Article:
Triple Your Digital Ad Research Budget Now -- Part Two

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In our previous column, we reviewed how the Google/Apple deprecation of identity will reduce marketing effectiveness and proposed that marketers consider tripling their digital ad research budget immediately and continue that investment through mid-2023. Today, we will go through how this calculation was developed, and what key objectives marketers must address.

Obviously, a simple 3X is not the answer for every brand. Further, we are talking about the part of the budget that is devoted to insights, not simple marketing measurement techniques. The CMO survey notes that 12-14% of marketing funds are devoted to two types of research:

  1. Market research and intelligence: 4.5-6.3%
  2. Developing new marketing knowledge and capabilities: 6.6-8.6%. Our experience across dozens of Fortune 500 companies is that this is largely devoted to digital pursuits along with some intermedia efforts inclusive of digital.

It is the second of these where the temporary increase needs to happen -- the insight arena. Marketers need to take the next 18-24 months to prepare for the new reality in four (not sequential) ways:

  1. Ensure that your identity graph, activity graph and marketing operations are fully synced.
  2. Parallel test a variety of identity approaches across a meaningful time period (depending on your seasonality) to benchmark changes in effectiveness.
  3. Understand how and if other elements of your marketing mix can offset declining digital effectiveness and/or help recapture digital ROI. This needs to be incorporated into the design of experiments, thinking bigger than just close-in digital tactics.
  4. Understand how to evolve messaging in this new environment. Message variations and new tools will be a major part of a winning approach.

We estimate that, on average, 20% of marketing funds should be invested now through mid-2023. Shifting ~13% of budget for a defined term will pay off exponentially by reducing lost profit and revenue in the near term and the long run.

Profit and revenue will be lost because the changes weaken the ability to deliver the right message to the right person at the right time at the right price. It will cost business dollars and cents, but it will cost time and heartache, too. How frustrating will it be to lose person-level insights?

  • How much more time will it take to make decisions without the benefits of easy to implement clean digital A/B split tests, and control/exposed advertising measurement?
  • How much more time for discussion will be needed to decide on budgets without the benefit of robust attribution?
  • How hard will it be to reconnect with prospects that got right up to the finish line, but abandoned their shopping carts?
  • Will remarketing go away? How much time will be consumed trying to come up with a viable substitution at scale?
  • What about prospect journeys and other longitudinal analysis? Without this data, what will be the politics of deciding how to orchestrate a dialogue with prospects when you don’t know who’s who?
  • What happens to marketing’s C-Suite credibility if faith in data accuracy is lost?
  • The list goes on….

The more you need new customers, the tougher the transition

Identity won’t disappear but will experience a massive disruption that shrinks the pool of identifiable consumers. The ability to connect with existing customers should remain intact. Retention and loyalty marketing should hold up adequately, and marketers should continue to invest in owned marketing activities and technologies.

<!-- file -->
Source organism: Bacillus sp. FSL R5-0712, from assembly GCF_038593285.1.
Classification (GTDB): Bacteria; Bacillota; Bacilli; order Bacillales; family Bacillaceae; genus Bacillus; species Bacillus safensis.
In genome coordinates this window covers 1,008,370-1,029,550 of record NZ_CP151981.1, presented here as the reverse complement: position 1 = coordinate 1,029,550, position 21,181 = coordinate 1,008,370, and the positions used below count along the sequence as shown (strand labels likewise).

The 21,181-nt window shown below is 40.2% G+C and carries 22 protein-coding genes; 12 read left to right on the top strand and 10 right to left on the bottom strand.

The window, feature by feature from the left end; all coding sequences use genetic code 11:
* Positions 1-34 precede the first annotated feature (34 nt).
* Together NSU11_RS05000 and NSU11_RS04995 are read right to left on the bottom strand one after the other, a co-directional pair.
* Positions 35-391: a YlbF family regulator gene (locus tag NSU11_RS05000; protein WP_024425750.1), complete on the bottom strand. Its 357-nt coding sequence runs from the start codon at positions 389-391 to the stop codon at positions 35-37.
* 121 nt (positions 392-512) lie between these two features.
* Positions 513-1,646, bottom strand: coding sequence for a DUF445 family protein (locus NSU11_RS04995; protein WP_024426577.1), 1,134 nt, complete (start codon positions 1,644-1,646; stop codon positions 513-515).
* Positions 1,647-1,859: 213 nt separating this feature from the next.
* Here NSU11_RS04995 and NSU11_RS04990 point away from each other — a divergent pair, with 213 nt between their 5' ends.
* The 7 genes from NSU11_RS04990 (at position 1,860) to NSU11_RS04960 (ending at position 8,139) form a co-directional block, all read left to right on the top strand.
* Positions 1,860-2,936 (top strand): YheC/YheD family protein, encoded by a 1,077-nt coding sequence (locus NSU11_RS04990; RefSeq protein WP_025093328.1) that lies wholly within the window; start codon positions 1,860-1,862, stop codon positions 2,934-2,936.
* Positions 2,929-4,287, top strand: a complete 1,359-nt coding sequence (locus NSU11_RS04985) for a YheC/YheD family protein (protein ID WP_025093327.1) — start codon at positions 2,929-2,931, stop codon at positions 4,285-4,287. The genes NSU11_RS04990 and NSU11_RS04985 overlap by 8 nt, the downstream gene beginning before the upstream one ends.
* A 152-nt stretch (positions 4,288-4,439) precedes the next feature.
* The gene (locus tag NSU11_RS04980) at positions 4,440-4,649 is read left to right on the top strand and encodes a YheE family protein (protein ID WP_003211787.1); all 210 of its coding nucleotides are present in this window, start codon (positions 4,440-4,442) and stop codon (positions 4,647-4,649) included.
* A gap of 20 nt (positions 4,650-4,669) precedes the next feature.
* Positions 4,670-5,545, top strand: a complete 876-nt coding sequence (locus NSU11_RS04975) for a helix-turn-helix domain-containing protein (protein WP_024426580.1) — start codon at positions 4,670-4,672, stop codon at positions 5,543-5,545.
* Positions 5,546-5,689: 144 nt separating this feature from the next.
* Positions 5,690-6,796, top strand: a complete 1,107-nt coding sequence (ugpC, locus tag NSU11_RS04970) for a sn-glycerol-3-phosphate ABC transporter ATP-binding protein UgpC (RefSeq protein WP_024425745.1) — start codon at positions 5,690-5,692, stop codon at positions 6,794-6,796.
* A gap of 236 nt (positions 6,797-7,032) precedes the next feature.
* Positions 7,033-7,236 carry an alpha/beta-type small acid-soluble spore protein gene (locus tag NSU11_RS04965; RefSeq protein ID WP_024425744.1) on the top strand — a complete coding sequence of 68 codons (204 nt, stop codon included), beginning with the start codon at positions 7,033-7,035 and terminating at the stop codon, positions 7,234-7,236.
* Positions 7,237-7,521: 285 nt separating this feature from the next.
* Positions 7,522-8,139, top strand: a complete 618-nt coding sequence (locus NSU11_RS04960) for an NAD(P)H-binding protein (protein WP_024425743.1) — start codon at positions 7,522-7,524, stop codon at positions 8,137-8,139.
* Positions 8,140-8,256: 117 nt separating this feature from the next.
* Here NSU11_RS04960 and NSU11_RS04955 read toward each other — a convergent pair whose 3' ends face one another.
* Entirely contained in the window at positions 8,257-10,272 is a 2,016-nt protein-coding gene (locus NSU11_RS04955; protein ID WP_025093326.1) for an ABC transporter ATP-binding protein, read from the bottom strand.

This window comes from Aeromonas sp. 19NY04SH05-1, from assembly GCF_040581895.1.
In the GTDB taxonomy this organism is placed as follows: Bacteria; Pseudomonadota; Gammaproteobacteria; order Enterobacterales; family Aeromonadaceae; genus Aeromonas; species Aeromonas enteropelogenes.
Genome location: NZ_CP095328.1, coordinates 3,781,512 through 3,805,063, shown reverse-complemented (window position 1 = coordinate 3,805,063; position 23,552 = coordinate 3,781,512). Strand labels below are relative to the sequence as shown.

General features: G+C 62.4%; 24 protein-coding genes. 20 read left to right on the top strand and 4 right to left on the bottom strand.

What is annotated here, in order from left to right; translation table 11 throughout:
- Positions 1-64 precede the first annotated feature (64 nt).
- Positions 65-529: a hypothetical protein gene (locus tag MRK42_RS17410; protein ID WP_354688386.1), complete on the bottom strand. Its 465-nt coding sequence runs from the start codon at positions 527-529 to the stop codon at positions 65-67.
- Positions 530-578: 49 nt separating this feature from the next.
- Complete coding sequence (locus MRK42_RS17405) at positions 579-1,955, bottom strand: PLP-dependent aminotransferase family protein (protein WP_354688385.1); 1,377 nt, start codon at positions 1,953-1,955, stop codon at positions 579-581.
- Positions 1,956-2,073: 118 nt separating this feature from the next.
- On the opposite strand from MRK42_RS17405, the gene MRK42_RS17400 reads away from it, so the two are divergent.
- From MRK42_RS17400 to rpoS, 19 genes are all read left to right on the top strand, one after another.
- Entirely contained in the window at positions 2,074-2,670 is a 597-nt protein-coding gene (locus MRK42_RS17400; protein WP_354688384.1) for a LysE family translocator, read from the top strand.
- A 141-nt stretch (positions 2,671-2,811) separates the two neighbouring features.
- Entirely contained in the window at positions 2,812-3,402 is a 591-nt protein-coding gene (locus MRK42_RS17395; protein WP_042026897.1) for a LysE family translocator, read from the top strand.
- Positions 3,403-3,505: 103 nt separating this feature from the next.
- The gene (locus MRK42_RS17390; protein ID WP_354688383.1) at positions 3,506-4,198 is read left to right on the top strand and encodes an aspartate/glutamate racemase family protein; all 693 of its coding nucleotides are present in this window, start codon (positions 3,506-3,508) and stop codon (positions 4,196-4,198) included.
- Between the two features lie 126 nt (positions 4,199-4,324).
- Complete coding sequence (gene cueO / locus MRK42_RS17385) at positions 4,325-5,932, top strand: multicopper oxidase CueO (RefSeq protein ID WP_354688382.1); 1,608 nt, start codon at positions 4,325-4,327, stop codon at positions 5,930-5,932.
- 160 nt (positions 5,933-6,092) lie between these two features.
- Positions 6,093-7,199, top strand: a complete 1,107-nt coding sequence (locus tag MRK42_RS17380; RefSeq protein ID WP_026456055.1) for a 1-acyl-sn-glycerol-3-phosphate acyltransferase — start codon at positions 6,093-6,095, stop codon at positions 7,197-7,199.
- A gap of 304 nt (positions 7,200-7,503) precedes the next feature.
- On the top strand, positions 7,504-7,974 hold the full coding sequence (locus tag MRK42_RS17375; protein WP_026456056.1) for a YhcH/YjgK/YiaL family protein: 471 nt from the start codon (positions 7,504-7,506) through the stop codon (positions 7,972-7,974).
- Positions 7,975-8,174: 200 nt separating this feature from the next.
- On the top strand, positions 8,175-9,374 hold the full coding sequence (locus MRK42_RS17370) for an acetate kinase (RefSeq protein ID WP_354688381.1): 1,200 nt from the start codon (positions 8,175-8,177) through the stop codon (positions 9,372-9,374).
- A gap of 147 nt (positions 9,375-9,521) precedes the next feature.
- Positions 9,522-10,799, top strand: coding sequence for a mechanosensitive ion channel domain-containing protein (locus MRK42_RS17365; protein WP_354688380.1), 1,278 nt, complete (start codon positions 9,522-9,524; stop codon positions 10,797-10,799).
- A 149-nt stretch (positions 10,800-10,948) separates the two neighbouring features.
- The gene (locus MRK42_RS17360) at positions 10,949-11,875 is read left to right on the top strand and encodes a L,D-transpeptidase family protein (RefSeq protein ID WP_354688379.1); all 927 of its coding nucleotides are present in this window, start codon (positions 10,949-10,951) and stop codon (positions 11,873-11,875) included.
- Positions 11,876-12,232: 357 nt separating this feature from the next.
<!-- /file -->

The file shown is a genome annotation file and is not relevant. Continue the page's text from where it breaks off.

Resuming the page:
The big hit comes to acquisition marketing. Every marketer needs new customers to thrive, but data deprecation will inhibit this enormously.

  • Marketers often invite prospects to download a free app. Unfortunately, Apple’s new App attribution view-through gives only 24 hours of visibility into identity. Then – poof - if the person hasn’t converted, good luck figuring out if or how that effort worked. If the person converts just 48 hours later, there is no line of sight back to the ads that proceeded the download beyond the 24-hour horizon.
  • Acquisition marketing might rely on targeting ads bought with rich appends to digital identity – poof - that pool shrinks to a fraction of today’s scale because Apple is requiring an opt in, which most people won’t do. There goes a big portion of high value digital inventory for acquisition marketing.
  • In might be your Facebook ads which use your customer file to build a look alike profile. Apple’s changes to shut this down is precisely what Facebook is fighting Apple about. Poof. It could go away.
  • It might be a hashed email, as The Trade Desk and others are promoting, to build an identity pool for acquisition marketing. Won’t that be the savior? Maybe not. Google has publicly said such a scheme runs counter to protecting consumers privacy. If Google can throw a wrench into the gears of hashed email matching there goes more identifiable inventory for marketers. You got it…….poof.

In sum, there is a lot of disruption, particularly to acquisition marketing at the person level, and the ability to measure advertising effectiveness. The typical tripling formula may need adjustments up or down based on each marketer's balance of current customer growth and acquisition.

The obscuring of identity is the largest change in digital marketing since there was digital marketing. It is a bigger deal than the arrival of smartphones. And because it diminishes rather than expands opportunity, it means falling behind rather than just gaining less. That makes it the most important time for preparation we have ever seen. Our next column will address how to approach a learning agenda and “find the money” to deliver a win in this unique moment in time.

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